Days 93-98 New Jersey 

A hike around Sunfish Pond to Millsbrook-Blairstown Rd with an initial climb through what felt like a coastal Washington forest was surprising. My previous visits to New Jersey had been through the Newark Airport and this was nothing like the area surrounding that. A gentle climb and fewer rocks traveling past a rushing stream was welcome after the last day in PA.

Next came a day highlighted by a walk on both the AT and blue blaze around Crater Lake. I couldn’t help but be fascinated by the handiwork of the beavers. The commitment to continuously gnawing on trees until all facets of their home are complete is admirable.

Crater Lake to Sunrise Mountain provided the opportunity to meet Beechnut and Grambo. She’s 80 years old and moving up the trail. No picture as I feel asking might have made her feel like a sideshow attraction.

 

Horler’s General Store in Branchville is a must see with good sandwiches and resupply. High Point State Park is one of the best parts of my NJ experience. The monument and a visit to the park headquarters are iconic parts of the trail. Most happily I walked a couple of miles with Sea Moss and her dog.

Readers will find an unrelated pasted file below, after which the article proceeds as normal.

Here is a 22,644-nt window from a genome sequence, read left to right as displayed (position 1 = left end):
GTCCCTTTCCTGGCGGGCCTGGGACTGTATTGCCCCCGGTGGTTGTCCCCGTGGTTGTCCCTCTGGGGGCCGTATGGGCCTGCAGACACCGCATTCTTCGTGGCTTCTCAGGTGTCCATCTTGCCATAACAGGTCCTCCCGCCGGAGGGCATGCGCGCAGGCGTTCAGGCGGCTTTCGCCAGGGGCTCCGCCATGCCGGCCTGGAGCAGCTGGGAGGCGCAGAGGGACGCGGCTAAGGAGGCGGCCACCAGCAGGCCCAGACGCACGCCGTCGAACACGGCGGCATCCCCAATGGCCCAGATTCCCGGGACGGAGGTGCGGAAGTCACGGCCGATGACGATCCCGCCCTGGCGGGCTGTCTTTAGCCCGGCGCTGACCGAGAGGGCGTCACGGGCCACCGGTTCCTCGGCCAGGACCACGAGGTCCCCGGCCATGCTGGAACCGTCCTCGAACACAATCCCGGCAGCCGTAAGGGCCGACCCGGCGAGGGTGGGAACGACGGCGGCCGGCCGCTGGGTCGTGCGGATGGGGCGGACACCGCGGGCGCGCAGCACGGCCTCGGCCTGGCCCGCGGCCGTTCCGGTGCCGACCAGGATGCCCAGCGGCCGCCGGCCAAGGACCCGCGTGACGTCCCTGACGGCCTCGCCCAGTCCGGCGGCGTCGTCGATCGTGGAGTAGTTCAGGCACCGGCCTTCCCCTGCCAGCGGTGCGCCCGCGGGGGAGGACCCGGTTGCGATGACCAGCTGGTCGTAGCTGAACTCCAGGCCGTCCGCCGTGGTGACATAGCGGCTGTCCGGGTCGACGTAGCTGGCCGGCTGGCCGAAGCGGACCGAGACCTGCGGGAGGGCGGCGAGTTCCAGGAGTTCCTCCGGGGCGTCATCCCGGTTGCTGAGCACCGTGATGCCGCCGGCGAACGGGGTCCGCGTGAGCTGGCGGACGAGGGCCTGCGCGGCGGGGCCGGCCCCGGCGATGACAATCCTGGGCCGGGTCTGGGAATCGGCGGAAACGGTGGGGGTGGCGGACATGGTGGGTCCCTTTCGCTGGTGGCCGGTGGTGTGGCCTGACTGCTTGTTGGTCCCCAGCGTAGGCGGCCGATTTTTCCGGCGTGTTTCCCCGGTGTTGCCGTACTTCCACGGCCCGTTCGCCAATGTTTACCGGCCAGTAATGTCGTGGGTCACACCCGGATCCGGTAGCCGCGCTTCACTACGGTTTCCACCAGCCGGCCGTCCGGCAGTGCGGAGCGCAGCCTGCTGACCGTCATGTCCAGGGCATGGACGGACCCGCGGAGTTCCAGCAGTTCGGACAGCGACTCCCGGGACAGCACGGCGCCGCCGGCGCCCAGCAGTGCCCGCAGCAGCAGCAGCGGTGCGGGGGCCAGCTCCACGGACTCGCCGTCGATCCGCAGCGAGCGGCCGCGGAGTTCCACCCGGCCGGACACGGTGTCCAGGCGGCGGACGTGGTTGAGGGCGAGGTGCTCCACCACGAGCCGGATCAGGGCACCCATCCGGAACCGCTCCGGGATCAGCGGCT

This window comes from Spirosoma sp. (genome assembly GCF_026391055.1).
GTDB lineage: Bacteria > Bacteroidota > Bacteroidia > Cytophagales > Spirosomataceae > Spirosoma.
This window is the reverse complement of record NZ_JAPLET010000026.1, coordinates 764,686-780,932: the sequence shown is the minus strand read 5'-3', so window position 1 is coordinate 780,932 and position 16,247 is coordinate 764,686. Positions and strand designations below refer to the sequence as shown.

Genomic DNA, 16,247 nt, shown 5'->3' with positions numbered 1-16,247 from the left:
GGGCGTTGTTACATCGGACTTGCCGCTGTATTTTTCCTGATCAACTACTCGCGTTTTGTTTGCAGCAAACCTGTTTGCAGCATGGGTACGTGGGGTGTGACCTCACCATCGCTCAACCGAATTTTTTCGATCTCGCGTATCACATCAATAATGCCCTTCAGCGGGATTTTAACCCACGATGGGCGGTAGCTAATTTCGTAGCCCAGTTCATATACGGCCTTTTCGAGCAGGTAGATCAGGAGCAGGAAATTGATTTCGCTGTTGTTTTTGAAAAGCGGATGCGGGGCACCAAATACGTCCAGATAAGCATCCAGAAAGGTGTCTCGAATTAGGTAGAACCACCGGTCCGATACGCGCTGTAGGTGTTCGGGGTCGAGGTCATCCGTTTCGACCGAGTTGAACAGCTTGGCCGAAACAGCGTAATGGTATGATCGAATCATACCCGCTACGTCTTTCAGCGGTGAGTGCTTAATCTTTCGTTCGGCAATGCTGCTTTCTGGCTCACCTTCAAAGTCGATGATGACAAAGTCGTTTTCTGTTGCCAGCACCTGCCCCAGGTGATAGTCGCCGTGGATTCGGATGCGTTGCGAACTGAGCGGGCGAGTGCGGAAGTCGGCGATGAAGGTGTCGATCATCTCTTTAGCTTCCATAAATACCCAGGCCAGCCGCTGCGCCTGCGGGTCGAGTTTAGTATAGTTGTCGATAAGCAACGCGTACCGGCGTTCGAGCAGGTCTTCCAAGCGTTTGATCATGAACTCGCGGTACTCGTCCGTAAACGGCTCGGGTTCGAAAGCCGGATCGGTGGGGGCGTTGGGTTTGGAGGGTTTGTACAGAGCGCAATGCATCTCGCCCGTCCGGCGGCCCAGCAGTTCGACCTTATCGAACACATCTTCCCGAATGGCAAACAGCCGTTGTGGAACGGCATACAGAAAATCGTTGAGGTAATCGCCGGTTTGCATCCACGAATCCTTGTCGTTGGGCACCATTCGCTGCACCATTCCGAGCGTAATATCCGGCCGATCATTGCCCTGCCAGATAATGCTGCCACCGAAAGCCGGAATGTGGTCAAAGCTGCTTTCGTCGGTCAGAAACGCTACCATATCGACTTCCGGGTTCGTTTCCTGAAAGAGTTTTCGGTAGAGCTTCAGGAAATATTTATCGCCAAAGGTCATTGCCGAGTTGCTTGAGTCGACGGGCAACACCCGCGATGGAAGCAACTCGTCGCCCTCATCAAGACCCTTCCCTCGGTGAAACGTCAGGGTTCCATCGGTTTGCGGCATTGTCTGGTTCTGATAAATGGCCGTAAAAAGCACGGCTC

Next up, the Powchuck Boardwalk, The Stairway to Heaven, and the NJ/NY State line. Being a weekend both the boardwalk and stairway were moderately busy. Many dayhikers taking in the scenery and taking on the challenge. The humidity was a bit oppressive on the boardwalk and I was looking forward to breaking free from the crowds once I finished the stairway.

There was a lot of slab walking to get to the state line, but the crowds had ceased. 

Days 98-102 New York 


I had reached the state line towards evening and I needed to push forward. No camping in NY, CT, or MA except at approved sites. I pushed on and walked most of the six miles and to NY 17 by headlamp before finding a reasonably level spot to pitch my tent. This had the potential of going very badly as there is a lot of tough terrain in those miles. Slab walking, boulder climbing, a vertical climb or three. No great fun in the dark. I also missed out on what were certainly beautiful views.